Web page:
Paperback: 288 pages
Publisher: Jr Books Ltd (July 25, 2009)
ISBN-10: 1906779090


Book Description

This is the story of how the politicians took Tinseltown to task in the late 1940s and 1950s. As the Cold War with the Soviet Union began in earnest, the search for ‘Reds under the bed’, later led by Senator Joseph McCarthy, was felt most keenly in Hollywood where the investigations were carried out under the full glare of the flashlights. Painstakingly researched and drawing on numerous exclusive interviews, the book charts the generation of actors who found their livelihood ruined by being ‘blacklisted’ and the writers forced to hire ‘fronts’ to continue to work; it reveals how Arthur Miller was offered the chance to have his hearing dropped in return for a photo-opportunity with Marilyn Monroe; and how Kirk Douglas’s naming of Dalton Trumbo as the writer of Spartacus signaled the end of this extraordinary era. Witch Hunt in Hollywood is the definitive account of how political paranoia shaped cinema for a decade. Michael Freedland is an author, journalist and broadcaster. He has written over 40 books, many of them telling the stories of the Hollywood greats, from Frank Sinatra to Al Jolson. He is also a BBC broadcaster and writes regularly for national newspapers on both sides of the Atlantic.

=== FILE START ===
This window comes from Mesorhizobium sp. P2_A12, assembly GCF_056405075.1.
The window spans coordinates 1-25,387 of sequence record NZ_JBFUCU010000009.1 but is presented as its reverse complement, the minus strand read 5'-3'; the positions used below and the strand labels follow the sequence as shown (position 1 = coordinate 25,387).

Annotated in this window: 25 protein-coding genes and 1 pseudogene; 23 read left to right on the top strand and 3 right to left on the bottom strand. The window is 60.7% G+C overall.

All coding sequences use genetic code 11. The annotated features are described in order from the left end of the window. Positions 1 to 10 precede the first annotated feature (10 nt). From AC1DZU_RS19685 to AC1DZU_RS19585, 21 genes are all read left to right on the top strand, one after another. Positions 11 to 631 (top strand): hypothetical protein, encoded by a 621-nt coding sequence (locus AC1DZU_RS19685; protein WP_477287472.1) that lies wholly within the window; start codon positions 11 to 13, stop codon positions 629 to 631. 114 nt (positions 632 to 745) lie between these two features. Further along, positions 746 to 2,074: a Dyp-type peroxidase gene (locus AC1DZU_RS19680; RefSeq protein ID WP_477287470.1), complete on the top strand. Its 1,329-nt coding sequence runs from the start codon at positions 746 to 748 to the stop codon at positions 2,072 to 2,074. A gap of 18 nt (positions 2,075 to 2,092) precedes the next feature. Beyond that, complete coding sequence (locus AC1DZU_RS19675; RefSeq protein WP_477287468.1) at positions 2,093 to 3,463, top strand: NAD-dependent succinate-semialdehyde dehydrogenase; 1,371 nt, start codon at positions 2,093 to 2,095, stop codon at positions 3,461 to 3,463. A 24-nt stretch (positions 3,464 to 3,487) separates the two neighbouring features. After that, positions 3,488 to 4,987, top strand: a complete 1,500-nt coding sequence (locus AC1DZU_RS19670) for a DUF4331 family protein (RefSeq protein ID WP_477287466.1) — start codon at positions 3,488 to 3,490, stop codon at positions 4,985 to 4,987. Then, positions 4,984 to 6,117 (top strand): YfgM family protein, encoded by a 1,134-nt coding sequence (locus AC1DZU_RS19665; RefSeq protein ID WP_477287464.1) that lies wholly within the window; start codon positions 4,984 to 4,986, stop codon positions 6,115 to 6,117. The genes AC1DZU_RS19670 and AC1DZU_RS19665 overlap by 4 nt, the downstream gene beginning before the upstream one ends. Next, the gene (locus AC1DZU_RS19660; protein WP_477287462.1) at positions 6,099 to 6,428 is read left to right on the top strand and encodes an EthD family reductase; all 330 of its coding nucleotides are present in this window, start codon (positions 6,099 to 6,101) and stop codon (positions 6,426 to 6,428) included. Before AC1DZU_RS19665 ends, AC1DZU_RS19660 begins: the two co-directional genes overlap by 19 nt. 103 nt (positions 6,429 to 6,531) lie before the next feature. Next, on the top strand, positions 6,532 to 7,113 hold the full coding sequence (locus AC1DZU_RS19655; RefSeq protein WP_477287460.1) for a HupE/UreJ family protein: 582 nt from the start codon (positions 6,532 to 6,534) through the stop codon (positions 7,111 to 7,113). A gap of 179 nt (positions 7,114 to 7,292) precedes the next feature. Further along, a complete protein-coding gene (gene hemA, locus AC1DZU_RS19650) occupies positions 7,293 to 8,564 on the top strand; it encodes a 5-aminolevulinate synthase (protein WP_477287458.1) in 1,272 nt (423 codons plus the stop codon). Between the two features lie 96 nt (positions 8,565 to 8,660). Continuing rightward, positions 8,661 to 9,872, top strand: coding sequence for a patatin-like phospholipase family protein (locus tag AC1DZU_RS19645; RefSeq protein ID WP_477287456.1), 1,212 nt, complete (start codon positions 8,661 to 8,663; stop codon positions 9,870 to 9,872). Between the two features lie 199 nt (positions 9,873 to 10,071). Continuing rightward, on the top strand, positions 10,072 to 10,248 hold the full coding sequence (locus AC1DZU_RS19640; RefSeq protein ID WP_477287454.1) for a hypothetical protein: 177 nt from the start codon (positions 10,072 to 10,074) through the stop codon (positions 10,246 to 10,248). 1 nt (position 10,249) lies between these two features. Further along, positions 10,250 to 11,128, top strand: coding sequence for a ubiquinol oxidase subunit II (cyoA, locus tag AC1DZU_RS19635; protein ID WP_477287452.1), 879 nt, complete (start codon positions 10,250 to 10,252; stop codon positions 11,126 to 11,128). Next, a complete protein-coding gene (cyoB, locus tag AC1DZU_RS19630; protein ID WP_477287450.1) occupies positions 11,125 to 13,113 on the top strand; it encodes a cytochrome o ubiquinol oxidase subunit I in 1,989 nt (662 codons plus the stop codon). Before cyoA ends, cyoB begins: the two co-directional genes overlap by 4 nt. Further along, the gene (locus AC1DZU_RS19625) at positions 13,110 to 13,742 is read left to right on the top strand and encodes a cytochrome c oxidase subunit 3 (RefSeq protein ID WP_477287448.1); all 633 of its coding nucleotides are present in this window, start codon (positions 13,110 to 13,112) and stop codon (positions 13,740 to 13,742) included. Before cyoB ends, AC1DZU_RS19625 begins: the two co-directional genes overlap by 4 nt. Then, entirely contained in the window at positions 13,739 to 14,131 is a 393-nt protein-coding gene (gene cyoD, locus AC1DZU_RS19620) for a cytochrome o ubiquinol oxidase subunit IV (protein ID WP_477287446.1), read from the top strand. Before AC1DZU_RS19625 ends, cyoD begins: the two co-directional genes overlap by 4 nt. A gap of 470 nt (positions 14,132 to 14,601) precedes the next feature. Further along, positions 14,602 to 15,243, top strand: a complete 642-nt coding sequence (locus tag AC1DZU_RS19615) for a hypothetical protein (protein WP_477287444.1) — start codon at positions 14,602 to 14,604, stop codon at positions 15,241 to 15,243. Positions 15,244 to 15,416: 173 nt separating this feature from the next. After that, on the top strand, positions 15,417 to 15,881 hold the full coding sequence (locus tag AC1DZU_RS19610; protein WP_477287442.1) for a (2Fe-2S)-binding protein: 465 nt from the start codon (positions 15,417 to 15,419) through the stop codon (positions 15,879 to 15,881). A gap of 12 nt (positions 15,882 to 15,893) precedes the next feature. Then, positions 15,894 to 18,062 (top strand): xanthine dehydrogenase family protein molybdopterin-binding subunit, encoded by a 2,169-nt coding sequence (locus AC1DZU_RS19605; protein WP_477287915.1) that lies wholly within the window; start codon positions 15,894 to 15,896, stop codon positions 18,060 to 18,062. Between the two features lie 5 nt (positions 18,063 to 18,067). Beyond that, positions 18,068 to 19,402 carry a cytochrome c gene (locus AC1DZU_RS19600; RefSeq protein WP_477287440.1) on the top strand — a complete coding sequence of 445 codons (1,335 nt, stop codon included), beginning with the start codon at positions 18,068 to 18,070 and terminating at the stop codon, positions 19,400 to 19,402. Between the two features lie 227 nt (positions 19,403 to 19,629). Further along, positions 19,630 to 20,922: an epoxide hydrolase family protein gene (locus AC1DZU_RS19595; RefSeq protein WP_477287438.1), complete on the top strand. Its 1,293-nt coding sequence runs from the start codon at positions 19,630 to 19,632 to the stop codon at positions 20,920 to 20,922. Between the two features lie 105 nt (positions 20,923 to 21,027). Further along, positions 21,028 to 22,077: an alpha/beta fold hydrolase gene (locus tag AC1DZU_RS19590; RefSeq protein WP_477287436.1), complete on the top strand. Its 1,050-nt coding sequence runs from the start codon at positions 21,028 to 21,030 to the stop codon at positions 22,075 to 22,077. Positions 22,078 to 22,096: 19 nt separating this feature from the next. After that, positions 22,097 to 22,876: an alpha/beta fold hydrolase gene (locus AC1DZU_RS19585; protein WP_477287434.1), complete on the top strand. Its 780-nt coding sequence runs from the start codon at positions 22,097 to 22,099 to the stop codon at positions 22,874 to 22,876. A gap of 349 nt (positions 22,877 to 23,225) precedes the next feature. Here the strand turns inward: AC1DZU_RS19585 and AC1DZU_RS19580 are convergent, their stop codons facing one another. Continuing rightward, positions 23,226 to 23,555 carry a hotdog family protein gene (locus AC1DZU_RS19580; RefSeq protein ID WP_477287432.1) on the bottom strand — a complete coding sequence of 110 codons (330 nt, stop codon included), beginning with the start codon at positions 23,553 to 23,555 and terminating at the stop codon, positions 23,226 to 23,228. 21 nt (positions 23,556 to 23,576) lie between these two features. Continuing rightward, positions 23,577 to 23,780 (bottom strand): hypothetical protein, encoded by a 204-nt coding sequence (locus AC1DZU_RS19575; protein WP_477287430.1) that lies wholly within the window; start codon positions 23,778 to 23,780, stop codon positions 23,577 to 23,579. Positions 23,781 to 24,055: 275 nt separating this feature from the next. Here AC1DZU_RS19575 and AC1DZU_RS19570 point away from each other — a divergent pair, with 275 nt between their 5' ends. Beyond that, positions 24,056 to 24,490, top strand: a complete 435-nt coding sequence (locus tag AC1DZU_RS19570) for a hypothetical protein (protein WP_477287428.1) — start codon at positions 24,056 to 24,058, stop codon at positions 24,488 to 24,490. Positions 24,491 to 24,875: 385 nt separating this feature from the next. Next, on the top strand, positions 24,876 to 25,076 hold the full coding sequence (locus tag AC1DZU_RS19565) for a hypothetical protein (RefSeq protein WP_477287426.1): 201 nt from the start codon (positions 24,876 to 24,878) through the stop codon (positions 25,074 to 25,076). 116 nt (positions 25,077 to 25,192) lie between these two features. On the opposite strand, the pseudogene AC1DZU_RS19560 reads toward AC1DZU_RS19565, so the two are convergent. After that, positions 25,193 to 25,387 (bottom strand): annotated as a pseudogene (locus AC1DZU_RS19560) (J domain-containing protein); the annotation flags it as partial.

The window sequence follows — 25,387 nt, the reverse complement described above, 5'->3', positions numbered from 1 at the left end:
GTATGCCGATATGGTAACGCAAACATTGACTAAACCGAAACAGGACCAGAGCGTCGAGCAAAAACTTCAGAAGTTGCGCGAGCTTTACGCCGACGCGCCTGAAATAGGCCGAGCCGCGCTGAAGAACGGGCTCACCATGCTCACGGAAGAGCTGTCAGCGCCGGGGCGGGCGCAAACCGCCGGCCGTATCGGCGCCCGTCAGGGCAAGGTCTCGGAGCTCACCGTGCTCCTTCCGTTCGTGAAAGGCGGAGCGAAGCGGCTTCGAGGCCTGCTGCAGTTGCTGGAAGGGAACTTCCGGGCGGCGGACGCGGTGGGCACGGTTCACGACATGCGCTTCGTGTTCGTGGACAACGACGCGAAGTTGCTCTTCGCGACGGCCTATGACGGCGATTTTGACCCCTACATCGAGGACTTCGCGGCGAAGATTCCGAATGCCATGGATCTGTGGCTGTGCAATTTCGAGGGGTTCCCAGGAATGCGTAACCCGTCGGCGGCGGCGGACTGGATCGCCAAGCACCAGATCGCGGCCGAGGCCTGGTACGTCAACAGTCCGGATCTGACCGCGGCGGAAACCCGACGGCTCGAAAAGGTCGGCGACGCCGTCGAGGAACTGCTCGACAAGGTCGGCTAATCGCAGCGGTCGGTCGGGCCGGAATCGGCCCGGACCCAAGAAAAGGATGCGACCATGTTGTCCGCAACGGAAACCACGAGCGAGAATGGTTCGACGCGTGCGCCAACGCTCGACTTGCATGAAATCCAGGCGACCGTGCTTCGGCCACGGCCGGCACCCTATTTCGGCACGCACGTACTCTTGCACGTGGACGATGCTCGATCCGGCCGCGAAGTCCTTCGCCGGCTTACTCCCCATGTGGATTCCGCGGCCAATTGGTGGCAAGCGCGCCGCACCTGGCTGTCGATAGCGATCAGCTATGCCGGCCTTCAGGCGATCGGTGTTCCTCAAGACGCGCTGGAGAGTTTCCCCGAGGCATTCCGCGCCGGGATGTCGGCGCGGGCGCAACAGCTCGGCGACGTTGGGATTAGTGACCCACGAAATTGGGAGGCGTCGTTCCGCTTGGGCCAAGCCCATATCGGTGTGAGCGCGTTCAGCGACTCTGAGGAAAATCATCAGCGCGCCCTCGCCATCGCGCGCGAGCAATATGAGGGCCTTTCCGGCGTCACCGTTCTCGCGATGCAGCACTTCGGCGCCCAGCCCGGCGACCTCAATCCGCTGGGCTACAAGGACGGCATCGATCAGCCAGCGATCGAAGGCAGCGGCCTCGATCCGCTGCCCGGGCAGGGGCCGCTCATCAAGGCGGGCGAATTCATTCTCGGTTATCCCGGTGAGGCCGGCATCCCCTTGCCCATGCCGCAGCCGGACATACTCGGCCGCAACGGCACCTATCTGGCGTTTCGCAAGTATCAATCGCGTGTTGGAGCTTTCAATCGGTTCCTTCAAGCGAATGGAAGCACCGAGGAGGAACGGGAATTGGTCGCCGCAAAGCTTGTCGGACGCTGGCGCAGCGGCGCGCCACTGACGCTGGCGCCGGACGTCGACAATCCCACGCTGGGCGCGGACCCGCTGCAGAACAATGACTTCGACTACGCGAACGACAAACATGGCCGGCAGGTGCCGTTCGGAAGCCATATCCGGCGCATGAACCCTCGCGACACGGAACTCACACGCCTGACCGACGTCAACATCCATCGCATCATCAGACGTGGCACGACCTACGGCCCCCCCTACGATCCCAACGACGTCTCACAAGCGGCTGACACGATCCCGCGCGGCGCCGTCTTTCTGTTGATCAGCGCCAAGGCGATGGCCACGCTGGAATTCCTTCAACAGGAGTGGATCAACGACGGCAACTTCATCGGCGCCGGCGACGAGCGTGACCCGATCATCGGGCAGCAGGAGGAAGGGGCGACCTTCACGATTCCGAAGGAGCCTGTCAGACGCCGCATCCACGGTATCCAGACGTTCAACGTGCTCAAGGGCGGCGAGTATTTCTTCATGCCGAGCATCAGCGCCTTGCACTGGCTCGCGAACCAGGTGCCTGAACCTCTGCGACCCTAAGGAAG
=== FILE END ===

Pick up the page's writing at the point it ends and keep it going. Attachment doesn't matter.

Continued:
Most of us who have any interest at all in movies and Hollywood have heard about  Hollywood’s “Blacklist” and the investigations by Joseph McCarthy for those who “might be, or ever was a communist”.  Some of us are old enough to have seen the tail end of some of the “interviews” on television. 

Some time ago I read a book by one of the “Hollywood Ten” most involved called Odd Man Out by Edward Dmytryk.  In my many  moves I must  have lost the book because I met Mr Dmytryk once for a few moments late in his life and I wouldn’t have gotten rid of the book. My interest in him was because DeForest had made a few westerns and he was the director and he had some comical stories of working with him.